I am looking to do a phd. please help!

posted
09-Nov-08, 23:06
edited about 18 seconds later
Avatar for lookingforphd
posted about 12 years ago
Hi,

I am a graduate in microbiology..passed out in distinction and i did my masters in biotechnology (grade: C) from uk ... unfortunately i have been out of my field for nearly 1 year now. i am not getting any jobs in my field. i am really depressed :-( about that. i have sent nearly 100's of applications in my field and it used to end up either in rejection letters or no reply. To support myself and my family back home i am currently working in a call centre in uk (to help me repay back my educational loan as well). I never had any plans of doing a phd before completing my masters. now i feel like doing a phd..so as to establish my career..my area of interest would be in environmental microbiology e.g: bio energy, bio fuels..

can anyone please help me in this.. i want to know whether i am eligible to apply for phd..if i am? how will i know whether my topic has good scope in future because i don't want to end up without a job after Dr.
:-(
posted
09-Nov-08, 23:31
edited about 19 seconds later
by phdbug
Avatar for phdbug
posted about 12 years ago
All of us here could go into a lot of details so as to actually guide you "from scratch" literally with this. But before all that, many of us here may be a bit intrigued by the 'reason' for which you 'want to do a phd'.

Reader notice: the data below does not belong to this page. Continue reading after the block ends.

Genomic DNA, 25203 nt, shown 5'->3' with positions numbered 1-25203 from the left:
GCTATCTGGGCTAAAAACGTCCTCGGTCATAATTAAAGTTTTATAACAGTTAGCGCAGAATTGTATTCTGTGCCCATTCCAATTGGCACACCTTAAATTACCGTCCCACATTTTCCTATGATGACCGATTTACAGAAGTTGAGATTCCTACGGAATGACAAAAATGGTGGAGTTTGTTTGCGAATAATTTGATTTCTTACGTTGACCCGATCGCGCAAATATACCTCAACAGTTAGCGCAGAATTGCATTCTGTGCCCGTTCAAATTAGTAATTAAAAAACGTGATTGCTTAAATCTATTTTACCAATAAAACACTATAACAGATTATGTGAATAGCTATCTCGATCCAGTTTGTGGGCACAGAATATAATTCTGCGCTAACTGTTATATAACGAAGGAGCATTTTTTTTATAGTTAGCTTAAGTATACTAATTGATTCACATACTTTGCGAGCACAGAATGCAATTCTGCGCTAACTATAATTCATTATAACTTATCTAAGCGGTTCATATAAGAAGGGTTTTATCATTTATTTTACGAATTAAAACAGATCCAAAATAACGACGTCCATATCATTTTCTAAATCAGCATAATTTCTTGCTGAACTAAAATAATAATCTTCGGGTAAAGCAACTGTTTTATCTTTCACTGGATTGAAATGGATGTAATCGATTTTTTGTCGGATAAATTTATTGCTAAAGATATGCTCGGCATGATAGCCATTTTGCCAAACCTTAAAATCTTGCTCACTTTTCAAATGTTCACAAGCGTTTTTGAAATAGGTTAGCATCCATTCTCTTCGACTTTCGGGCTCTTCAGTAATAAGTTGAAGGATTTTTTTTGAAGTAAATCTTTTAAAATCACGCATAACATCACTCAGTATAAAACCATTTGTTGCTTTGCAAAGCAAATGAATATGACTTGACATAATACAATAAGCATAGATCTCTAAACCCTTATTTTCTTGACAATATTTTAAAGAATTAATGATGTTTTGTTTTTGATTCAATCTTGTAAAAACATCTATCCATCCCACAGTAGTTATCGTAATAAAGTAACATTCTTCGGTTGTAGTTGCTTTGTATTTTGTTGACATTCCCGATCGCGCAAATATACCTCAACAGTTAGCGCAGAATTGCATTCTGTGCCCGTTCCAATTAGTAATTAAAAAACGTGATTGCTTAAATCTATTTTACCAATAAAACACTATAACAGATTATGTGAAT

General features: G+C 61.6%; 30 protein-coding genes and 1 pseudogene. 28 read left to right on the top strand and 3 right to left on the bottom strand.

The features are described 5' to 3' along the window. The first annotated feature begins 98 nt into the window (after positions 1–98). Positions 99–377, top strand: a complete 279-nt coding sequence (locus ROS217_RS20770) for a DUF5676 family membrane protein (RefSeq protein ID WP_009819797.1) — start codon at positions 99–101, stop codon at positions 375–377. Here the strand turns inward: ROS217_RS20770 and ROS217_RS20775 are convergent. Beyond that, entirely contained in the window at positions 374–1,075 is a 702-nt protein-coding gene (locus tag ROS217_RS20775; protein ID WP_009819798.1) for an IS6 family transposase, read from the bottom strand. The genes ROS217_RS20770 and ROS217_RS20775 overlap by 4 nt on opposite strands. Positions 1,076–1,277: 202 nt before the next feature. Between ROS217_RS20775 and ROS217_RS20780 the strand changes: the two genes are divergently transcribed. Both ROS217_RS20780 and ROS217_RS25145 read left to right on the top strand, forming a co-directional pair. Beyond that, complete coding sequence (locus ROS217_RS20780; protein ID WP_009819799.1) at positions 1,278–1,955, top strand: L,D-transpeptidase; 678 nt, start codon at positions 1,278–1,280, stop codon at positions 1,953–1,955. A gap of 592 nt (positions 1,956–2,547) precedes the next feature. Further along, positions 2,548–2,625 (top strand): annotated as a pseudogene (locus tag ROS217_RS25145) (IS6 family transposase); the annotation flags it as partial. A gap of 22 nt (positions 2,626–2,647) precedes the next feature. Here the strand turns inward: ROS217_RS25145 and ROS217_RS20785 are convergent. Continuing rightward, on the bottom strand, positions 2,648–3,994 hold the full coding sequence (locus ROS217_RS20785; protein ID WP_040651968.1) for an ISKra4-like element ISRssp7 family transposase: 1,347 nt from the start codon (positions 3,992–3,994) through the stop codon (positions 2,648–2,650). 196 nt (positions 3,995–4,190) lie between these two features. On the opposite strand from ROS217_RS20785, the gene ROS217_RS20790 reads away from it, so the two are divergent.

A PhD is not a waiting room full of comforts, it needs a certain amount of dedication, focus, commitment and a significant amount of planning. And also usually, a reason to do a phd that convinces you yourself. And, somehow, being dissatisfied with the very valid reasons as you state do not seem to be convincing enough a reason to try to take up an intellectual commitment for 4 years.

Others may provide more detailed responses, so hang in there :)

A tip: you could try searching the forum to get an idea of the kind of issues people bring up from their phd journeys, the problems, the joys and above all you shall probably notice a great deal of enthusiasm (and sometimes, if not, very valid reasons for that). That should give you an idea of a PhD.

A PhD you know, is not "I couldnt do anything else so I'm thinking of a PhD". Its that most of us here could do a million other things, but STILL decided to screw up our lives (kidding!)

Best, P'Bug
posted
10-Nov-08, 06:26
by golfpro
Avatar for golfpro
posted about 12 years ago
As suggested TRULY CRAP reason No 1 for doing a PhD: "Because I couldn't get a job".
posted
10-Nov-08, 12:22
Avatar for stressed
posted about 12 years ago